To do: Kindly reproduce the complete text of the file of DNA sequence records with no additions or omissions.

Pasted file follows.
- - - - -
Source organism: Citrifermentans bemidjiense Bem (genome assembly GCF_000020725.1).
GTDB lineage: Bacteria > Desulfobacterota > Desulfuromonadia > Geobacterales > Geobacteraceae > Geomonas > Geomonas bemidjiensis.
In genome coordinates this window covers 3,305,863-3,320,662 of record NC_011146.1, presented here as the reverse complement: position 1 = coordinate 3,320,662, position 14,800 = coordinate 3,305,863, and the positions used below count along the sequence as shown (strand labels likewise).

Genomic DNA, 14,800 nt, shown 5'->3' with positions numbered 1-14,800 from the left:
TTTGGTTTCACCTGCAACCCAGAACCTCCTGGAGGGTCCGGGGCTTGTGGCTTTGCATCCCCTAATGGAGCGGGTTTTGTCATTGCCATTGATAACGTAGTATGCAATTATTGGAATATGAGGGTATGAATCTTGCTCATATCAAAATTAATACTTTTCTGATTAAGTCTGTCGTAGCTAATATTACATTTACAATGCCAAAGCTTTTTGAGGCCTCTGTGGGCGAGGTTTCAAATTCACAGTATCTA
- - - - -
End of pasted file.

Source organism: Citrifermentans bemidjiense Bem (genome assembly GCF_000020725.1).
GTDB lineage: Bacteria > Desulfobacterota > Desulfuromonadia > Geobacterales > Geobacteraceae > Geomonas > Geomonas bemidjiensis.
In genome coordinates this window covers 3,305,863-3,320,662 of record NC_011146.1, presented here as the reverse complement: position 1 = coordinate 3,320,662, position 14,800 = coordinate 3,305,863, and the positions used below count along the sequence as shown (strand labels likewise).

Genomic DNA, 14,800 nt, shown 5'->3' with positions numbered 1-14,800 from the left:
TTTGGTTTCACCTGCAACCCAGAACCTCCTGGAGGGTCCGGGGCTTGTGGCTTTGCATCCCCTAATGGAGCGGGTTTTGTCATTGCCATTGATAACGTAGTATGCAATTATTGGAATATGAGGGTATGAATCTTGCTCATATCAAAATTAATACTTTTCTGATTAAGTCTGTCGTAGCTAATATTACATTTACAATGCCAAAGCTTTTTGAGGCCTCTGTGGGCGAGGTTTCAAATTCACAGTATCTA